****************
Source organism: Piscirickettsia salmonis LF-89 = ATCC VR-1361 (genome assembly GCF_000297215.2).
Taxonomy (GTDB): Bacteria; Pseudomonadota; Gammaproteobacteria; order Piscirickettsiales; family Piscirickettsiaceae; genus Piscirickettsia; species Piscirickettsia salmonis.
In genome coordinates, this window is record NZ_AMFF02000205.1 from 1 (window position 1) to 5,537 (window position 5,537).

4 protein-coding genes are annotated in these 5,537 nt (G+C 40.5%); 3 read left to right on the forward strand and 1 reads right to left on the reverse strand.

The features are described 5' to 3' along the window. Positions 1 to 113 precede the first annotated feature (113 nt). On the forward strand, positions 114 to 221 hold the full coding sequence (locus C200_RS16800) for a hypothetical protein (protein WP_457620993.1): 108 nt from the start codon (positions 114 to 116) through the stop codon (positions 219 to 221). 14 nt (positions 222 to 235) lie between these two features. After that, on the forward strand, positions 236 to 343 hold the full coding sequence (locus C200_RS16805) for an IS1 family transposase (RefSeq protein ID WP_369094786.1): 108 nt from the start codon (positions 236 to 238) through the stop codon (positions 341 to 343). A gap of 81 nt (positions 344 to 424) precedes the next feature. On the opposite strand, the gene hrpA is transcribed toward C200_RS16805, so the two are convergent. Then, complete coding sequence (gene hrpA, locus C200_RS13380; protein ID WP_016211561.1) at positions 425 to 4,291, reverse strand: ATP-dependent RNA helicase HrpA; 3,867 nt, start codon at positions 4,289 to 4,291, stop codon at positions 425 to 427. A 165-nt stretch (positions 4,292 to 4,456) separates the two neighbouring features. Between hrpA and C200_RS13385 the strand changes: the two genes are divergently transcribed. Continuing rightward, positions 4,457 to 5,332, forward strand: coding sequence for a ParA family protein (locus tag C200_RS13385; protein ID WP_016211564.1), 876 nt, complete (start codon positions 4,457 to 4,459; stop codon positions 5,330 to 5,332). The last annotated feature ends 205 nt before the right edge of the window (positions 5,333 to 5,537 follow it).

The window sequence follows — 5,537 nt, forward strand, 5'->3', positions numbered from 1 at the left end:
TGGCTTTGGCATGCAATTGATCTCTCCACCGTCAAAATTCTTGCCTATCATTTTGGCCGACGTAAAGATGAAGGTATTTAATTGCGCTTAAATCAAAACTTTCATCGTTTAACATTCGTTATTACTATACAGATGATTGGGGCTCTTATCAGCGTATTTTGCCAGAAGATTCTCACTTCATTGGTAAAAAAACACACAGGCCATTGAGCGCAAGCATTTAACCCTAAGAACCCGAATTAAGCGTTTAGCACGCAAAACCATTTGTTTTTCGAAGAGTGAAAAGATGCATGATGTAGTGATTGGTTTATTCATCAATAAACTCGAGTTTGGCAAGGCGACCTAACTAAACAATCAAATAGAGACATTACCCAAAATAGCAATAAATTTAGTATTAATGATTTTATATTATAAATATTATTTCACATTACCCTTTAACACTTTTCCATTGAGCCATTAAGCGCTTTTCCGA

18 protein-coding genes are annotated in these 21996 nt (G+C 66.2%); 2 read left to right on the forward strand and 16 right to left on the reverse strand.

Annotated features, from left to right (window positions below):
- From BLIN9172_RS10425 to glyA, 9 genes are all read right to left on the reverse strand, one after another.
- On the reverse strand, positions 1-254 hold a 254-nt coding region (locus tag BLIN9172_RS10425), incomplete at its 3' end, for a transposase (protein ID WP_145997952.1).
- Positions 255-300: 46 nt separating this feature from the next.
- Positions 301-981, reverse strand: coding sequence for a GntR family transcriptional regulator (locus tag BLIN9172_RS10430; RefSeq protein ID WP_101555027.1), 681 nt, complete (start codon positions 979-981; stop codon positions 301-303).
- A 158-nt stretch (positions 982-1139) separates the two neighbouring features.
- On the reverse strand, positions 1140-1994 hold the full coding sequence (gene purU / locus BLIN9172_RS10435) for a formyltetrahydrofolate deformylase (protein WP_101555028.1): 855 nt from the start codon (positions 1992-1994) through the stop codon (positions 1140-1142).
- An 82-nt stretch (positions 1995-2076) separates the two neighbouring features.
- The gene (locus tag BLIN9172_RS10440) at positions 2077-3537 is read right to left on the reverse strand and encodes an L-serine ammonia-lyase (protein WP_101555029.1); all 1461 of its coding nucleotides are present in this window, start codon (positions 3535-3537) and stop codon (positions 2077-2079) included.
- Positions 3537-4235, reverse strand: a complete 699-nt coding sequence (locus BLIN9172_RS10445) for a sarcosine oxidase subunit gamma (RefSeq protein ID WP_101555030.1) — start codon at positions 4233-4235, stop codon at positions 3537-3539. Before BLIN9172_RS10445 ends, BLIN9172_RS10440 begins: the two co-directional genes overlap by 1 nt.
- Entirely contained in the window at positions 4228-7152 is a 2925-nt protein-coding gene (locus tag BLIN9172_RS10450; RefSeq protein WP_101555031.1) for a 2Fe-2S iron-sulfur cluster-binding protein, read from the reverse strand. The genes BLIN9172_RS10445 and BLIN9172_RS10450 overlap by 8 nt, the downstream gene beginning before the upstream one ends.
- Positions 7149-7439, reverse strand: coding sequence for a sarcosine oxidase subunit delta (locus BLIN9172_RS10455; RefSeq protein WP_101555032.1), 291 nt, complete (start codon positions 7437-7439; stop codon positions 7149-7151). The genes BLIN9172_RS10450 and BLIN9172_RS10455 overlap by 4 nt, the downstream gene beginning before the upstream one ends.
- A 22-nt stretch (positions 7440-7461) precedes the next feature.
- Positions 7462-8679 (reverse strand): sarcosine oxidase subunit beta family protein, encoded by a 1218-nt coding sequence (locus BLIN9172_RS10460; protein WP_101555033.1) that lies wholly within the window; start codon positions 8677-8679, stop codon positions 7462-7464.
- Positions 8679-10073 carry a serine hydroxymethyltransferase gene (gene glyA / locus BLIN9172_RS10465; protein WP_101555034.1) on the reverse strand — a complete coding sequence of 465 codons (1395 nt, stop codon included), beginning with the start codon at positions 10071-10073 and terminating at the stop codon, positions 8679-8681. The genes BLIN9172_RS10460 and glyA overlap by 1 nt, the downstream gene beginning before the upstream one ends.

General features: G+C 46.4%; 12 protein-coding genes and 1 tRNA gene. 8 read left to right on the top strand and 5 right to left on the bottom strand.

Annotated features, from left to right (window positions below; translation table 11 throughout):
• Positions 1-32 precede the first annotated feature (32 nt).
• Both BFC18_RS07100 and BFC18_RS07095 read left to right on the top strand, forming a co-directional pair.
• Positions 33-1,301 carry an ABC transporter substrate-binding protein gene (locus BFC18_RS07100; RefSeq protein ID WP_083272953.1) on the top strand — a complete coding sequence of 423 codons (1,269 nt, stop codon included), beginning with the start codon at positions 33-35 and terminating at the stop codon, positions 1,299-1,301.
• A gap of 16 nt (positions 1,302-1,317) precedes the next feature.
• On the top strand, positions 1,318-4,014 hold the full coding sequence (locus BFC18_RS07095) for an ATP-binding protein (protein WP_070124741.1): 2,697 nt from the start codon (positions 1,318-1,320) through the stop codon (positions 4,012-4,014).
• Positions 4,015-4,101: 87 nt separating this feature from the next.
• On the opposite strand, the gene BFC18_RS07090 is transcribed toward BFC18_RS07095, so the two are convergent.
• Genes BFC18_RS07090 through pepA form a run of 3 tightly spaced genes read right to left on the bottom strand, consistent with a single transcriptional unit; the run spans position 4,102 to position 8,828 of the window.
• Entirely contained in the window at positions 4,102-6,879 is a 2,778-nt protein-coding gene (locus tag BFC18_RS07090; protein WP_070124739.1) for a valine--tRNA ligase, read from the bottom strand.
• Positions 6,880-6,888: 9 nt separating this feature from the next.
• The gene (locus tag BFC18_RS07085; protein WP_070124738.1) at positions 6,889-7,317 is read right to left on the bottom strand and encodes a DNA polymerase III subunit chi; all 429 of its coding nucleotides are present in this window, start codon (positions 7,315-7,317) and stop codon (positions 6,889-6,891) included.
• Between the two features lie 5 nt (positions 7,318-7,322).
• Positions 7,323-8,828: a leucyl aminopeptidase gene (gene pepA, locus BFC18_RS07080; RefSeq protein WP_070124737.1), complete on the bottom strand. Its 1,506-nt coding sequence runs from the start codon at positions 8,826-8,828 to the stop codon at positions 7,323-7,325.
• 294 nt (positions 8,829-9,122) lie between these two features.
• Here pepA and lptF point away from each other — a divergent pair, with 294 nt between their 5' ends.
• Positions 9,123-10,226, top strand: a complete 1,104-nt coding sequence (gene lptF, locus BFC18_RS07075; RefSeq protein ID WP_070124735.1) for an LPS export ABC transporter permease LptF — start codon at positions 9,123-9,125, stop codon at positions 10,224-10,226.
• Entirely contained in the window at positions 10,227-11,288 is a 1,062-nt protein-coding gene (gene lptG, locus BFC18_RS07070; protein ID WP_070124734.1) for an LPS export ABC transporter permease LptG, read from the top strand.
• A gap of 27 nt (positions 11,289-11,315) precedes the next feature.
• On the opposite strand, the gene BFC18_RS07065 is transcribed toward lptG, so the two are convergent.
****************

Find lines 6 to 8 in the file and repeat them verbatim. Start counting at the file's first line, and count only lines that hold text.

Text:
The window sequence follows — 5,537 nt, forward strand, 5'->3', positions numbered from 1 at the left end:
TGGCTTTGGCATGCAATTGATCTCTCCACCGTCAAAATTCTTGCCTATCATTTTGGCCGACGTAAAGATGAAGGTATTTAATTGCGCTTAAATCAAAACTTTCATCGTTTAACATTCGTTATTACTATACAGATGATTGGGGCTCTTATCAGCGTATTTTGCCAGAAGATTCTCACTTCATTGGTAAAAAAACACACAGGCCATTGAGCGCAAGCATTTAACCCTAAGAACCCGAATTAAGCGTTTAGCACGCAAAACCATTTGTTTTTCGAAGAGTGAAAAGATGCATGATGTAGTGATTGGTTTATTCATCAATAAACTCGAGTTTGGCAAGGCGACCTAACTAAACAATCAAATAGAGACATTACCCAAAATAGCAATAAATTTAGTATTAATGATTTTATATTATAAATATTATTTCACATTACCCTTTAACACTTTTCCATTGAGCCATTAAGCGCTTTTCCGA

18 protein-coding genes are annotated in these 21996 nt (G+C 66.2%); 2 read left to right on the forward strand and 16 right to left on the reverse strand.